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Janae Sorenson, Vice President, Account Executive, Parker, Smith & Feek

Common Gaps in Disability Insurance

By Janae Sorenson
Vice President, Account Executive
Parker, Smith & Feek

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Original Publish Date: September 12, 2017

Employers that provide long-term disability insurance for their employees are helping set a good foundation for protecting income and assets in the event of an accident or illness. Unfortunately, employers and consultants often check the box that the coverage is provided without taking a critical look at determining if key employees are well served by the protection offered.

When audits are performed, results often show surprising gaps between employee needs and the available group benefits. Employers can unknowingly have plans that provide insufficient coverage for most employees and result in reverse discrimination for highly compensated employees.

Several contractual provisions can prevent long-term disability benefits from providing the desired replacement of income, including the following:

Taxability of benefits: Many employers like to offer free benefits, but disability insurance is a benefit that can be more advantageous if the employee pays the premium with after-tax dollars, because it results in a tax-free benefit. If premiums are paid by the employer, benefits received by the employee are generally taxable income.

For example, a benefit cap of $5,000 per month could amount to a $60,000 annual long-term disability benefit before taxes. This falls short of the income requirements of many highly compensated employees, resulting in inadequate protection from the group plan.

For example, John Doe earns $100,000 per year plus a potential annual bonus of $15,000. Assuming a 28 percent tax bracket, his net income per year is $82,800. If he experiences a disability, he will receive a maximum benefit of $5,000 per month ($60,000 per year). However, his after-tax benefits from the group plan would be $43,200 per year – just 52 percent of his usual after-tax compensation. This means Doe will experience a significant shortfall of $39,600 in his annual after-tax income.

Consultants can work with employers to design a plan that results in a higher replacement of income. Areas to be reviewed can include increasing plan maximums, modifying contribution methods, and supplementing group coverage with individual disability insurance.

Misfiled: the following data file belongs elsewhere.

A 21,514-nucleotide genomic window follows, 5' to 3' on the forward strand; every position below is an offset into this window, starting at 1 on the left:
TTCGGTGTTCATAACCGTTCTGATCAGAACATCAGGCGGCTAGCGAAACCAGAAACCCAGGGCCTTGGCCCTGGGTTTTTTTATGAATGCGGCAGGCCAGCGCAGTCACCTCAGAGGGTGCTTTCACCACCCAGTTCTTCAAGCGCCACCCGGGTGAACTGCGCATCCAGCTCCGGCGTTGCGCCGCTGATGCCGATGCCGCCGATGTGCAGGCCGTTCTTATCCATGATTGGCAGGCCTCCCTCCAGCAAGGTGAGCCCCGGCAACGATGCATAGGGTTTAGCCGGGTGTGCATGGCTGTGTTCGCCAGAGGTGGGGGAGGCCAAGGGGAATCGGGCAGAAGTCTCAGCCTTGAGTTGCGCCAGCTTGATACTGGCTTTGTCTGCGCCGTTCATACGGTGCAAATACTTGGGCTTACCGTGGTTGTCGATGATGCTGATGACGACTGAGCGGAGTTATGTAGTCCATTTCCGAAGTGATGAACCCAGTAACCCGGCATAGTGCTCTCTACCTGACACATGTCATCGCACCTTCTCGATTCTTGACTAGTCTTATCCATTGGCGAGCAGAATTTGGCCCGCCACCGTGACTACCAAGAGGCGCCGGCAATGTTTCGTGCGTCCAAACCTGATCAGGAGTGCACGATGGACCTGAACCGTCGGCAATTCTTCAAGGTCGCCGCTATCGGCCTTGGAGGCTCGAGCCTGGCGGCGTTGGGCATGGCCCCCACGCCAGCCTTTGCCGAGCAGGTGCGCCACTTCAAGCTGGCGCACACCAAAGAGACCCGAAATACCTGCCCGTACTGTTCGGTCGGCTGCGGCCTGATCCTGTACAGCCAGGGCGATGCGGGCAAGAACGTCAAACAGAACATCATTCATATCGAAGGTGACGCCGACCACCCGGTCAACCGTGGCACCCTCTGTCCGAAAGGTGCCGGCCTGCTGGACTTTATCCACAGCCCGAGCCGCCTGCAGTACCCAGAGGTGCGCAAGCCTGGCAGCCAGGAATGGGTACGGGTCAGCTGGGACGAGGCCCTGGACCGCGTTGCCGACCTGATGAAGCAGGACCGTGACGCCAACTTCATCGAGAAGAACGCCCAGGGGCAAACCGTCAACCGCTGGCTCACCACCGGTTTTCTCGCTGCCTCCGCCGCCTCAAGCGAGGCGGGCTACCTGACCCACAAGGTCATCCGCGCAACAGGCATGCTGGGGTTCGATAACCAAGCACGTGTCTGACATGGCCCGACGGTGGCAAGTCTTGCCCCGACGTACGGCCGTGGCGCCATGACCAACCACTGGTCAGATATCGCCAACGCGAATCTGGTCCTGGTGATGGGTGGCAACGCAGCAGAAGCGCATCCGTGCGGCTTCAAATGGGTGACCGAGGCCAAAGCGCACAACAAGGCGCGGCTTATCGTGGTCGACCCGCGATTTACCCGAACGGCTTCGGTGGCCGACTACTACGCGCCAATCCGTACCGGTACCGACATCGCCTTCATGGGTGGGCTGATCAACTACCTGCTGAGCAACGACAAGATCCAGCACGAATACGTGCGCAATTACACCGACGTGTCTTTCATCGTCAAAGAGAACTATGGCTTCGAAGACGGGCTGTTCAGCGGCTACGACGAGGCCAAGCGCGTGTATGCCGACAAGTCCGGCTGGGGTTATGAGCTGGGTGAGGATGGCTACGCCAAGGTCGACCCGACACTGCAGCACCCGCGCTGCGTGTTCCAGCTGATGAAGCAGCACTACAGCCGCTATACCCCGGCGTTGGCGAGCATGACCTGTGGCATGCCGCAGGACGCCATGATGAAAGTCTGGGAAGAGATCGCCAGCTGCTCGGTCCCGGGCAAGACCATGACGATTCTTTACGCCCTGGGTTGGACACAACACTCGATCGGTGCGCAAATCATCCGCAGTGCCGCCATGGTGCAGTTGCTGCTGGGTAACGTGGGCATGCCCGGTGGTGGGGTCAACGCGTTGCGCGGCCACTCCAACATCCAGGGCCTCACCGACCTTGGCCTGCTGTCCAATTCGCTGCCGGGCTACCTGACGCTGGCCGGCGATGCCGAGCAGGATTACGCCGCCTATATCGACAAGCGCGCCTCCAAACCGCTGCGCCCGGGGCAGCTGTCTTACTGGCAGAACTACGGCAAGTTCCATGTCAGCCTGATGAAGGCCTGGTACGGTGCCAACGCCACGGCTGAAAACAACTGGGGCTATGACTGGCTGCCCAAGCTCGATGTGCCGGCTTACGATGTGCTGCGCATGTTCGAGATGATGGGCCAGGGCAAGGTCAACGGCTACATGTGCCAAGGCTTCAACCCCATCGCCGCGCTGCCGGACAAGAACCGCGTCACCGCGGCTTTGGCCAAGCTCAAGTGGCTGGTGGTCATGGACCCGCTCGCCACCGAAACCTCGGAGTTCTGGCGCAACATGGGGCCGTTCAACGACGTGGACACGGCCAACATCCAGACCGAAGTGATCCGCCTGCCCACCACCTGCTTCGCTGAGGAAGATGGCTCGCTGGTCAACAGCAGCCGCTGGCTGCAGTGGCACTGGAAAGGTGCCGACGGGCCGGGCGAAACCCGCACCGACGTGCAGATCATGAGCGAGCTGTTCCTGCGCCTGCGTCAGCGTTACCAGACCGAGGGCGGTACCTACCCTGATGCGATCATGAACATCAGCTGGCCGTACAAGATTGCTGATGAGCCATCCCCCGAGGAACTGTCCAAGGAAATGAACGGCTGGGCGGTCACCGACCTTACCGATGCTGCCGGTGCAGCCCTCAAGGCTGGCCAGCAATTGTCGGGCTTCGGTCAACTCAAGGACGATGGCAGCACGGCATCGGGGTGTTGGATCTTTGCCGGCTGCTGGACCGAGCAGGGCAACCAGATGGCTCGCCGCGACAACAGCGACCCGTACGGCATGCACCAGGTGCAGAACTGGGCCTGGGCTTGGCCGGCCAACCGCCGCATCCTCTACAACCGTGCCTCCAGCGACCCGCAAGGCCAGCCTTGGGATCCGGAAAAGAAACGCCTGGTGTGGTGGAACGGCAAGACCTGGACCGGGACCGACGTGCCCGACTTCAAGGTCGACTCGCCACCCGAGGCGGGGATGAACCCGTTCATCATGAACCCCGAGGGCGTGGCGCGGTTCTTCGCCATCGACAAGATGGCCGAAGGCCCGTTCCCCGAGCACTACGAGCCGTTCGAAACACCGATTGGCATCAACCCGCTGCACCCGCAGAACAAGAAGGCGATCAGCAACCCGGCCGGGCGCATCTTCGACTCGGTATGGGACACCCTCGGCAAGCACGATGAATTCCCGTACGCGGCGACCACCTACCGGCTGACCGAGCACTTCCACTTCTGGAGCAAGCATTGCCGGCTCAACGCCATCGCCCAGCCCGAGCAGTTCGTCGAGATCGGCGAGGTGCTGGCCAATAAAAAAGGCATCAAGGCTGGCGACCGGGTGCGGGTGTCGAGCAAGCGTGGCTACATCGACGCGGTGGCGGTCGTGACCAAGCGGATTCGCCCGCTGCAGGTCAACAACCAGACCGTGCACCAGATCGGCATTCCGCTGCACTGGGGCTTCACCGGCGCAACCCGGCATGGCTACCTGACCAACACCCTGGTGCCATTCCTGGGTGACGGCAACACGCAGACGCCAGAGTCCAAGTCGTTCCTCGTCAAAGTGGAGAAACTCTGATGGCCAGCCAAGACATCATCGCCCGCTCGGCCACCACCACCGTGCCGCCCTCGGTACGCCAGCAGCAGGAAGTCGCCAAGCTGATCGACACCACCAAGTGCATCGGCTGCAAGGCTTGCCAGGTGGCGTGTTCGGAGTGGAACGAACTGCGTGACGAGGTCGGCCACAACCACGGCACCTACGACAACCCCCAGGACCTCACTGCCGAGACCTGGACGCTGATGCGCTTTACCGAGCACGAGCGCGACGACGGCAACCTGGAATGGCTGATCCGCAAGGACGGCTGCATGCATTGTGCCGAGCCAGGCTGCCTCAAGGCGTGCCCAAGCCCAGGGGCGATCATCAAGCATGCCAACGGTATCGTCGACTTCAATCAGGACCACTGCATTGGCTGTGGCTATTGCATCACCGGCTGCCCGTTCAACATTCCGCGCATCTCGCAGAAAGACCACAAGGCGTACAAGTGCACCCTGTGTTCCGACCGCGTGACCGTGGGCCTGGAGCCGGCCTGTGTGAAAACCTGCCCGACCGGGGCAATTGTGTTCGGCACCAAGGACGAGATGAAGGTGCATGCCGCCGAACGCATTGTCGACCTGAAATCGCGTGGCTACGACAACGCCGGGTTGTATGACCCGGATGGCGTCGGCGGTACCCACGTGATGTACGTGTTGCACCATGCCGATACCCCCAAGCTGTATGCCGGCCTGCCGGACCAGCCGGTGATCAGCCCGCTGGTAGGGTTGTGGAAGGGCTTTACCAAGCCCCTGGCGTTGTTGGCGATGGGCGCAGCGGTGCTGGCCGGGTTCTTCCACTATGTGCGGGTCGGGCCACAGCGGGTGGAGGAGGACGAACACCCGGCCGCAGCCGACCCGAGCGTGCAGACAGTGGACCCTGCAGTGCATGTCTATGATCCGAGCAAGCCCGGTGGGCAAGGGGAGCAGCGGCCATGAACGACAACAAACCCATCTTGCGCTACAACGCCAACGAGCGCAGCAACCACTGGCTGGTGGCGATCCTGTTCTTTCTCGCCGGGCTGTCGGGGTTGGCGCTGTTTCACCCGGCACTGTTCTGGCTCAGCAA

Definition of covered earnings: Basic long-term disability policies generally cover base salary only. For many high earners, a large portion of their total compensation comes in the form of bonuses, commissions, or other incentive pay. These employees would face a substantial income gap if they became disabled and couldn’t work.

Plan designs can be modified to cover total compensation and supplemented with individual disability insurance. The goal should always be to get employees closer to their regular take-home pay. Disability can negatively impact other important benefits, such as retirement plans.

Provisions that should be considered include retirement contributions. Retirement plans are one of the most valued benefits an employer can provide. Few people realize that if an employee becomes too sick or injured to work, neither the employer nor employee can make contributions to their retirement plan because the employee is not actively at work. When contributions stop, retirement security ends.

Plans can be designed to replace contributions made to a defined contribution plan during a disability. While eligible for benefits, a monthly benefit insuring up to 100 percent of retirement contributions, including any employer matching contributions, can be paid into a trust established by the employee, thus helping mitigate the risk of lost retirement earnings.

Brokers, consultants, and employers tend to spend most of their time and energy on strategies to reduce an employer’s medical costs because the expense is such a big part of a company’s budget. Working with an experienced benefits consultant to identify creative solutions, an employer can provide a benefit that makes a real difference to employees if disability strikes.

By considering strategies similar to the items outlined above, employees can focus on how to get back to work instead of how to provide for their family. Peace of mind is a win-win for everyone.

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